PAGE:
With the go-ahead to proceed, security leaders can start to look for tools that they can integrate into their tech stack to help them attain asset visibility, and then detect and respond to insider threat activity. “APIs, integrations, workflows – things like that are really important to help build a broader perspective of what internal risk looks like within your organization,” said Thorsen.

“You want to look for tools that offer the capability to detect, investigate and respond across individuals, exfiltration vectors and technology,” he continued. “As you're evaluating tools and vendors, really conduct [proof of concepts] and have clear RFIs and RFPs, that you're delivering to ensure that whatever you're bringing in your organization is going to be a great fit.” This process might include head-to-head comparisons of tools and examination of use cases.

According to the presentation, possible functions to invest in include remote workplace monitoring, mirror IT detection, employee and contractor monitoring, forensic file searches, data classification and loss prevention, and security awareness.

But even if you have the tools, you need to know how best to use them? That’s where developing processes and documentation comes into play.

“It's important to outline what the criteria for monitoring looks like within your organization, including the actions that warrant inclusion or exclusion from insider risk monitoring,” said Thorsen. For instance, companies will want to consider what kinds of suspicious or careless actions might justify flagging an employee for heightened monitoring, and also how to escalate an issue (and which departments should be involved) when there is a legitimate problem.

The insider threat investigation process should “ensure repeatability and consistent handling and eliminate bias,” Thorsen continued, and so “having a process that's formalized and documented helps alleviate some of that concern.”

Thorsen also advised that companies consider incorporating insider risk management scenarios into their tabletop exercises and simulations to help improve and solidify their incident response process for when such scenarios emerge in real life.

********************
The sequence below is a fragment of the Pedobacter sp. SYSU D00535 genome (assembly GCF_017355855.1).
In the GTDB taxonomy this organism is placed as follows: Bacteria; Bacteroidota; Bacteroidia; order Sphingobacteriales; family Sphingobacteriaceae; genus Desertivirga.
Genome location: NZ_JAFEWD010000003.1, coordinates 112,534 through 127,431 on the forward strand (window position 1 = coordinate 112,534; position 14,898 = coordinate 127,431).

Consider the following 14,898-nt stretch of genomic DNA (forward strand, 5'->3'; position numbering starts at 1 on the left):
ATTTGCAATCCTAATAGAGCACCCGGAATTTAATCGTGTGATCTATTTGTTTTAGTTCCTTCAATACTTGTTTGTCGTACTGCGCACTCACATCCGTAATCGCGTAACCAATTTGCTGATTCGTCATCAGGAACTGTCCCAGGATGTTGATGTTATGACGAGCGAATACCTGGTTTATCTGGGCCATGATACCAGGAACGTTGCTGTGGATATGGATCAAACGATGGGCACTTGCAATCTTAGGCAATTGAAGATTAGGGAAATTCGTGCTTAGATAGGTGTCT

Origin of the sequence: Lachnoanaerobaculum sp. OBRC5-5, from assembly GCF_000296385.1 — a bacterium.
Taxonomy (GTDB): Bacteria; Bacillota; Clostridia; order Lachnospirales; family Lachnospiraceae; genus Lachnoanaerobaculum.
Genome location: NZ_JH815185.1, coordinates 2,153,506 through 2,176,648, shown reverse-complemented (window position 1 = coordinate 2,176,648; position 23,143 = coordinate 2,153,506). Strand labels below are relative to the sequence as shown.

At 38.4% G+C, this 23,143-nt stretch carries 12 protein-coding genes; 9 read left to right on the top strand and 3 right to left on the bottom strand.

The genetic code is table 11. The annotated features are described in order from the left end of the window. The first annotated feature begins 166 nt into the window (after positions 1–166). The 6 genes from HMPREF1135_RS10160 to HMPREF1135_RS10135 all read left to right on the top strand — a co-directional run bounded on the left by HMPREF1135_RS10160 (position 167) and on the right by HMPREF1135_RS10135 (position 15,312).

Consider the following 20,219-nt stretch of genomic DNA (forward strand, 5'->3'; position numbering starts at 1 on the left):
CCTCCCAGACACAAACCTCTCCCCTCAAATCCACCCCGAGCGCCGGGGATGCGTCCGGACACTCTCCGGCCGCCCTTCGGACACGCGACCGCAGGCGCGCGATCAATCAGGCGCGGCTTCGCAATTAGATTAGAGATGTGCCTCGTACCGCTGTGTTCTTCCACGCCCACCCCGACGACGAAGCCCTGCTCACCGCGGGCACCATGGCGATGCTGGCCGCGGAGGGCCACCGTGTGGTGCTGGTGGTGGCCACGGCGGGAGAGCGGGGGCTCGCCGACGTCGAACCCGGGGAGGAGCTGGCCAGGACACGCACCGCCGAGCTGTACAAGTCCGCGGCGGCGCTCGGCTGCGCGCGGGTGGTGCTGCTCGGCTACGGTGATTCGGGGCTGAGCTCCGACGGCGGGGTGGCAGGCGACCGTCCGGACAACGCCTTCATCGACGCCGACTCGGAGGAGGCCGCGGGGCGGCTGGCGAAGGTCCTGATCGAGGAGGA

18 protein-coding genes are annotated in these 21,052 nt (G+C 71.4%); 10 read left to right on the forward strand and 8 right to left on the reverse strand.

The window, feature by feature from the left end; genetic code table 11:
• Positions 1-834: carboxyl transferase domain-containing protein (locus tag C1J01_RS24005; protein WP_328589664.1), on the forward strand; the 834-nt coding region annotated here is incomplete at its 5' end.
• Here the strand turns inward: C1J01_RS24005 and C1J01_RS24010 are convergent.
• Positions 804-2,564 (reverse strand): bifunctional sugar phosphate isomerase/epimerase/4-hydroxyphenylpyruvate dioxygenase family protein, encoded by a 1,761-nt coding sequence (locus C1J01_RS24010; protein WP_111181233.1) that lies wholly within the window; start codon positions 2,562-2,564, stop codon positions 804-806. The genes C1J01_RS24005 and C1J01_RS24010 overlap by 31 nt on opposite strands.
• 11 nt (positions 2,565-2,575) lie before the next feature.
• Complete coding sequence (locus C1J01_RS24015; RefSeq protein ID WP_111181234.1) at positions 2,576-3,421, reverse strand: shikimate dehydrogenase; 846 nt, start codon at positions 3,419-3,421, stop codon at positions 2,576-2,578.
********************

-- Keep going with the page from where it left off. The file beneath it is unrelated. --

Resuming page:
Finally, transparency is needed to ensure that initial buy-in doesn’t fade out and become replaced with a sense of distrust. Thorsen said this might require establishing and communicating an acceptable use policy, as well as incorporating insider threat incident response scenarios into security awareness training programs.

“And then be transparent with your employees about monitoring and why it's important to the organization,” Thorsen continued. “You don't need to go into details of how monitoring is executed or what tools are used, but just be very clear that that's taking place.”

Bradley Barth

As director of multimedia content strategy at CyberRisk Alliance, Bradley Barth develops content for online conferences, webcasts, podcasts video/multimedia projects — often serving as moderator or host. For nearly six years, he wrote and reported for SC Media as deputy editor and, before that, senior reporter. He was previously a program executive with the tech-focused PR firm Voxus. Past journalistic experience includes stints as business editor at Executive Technology, a staff writer at New York Sportscene and a freelance journalist covering travel and entertainment. In his spare time, Bradley also writes screenplays.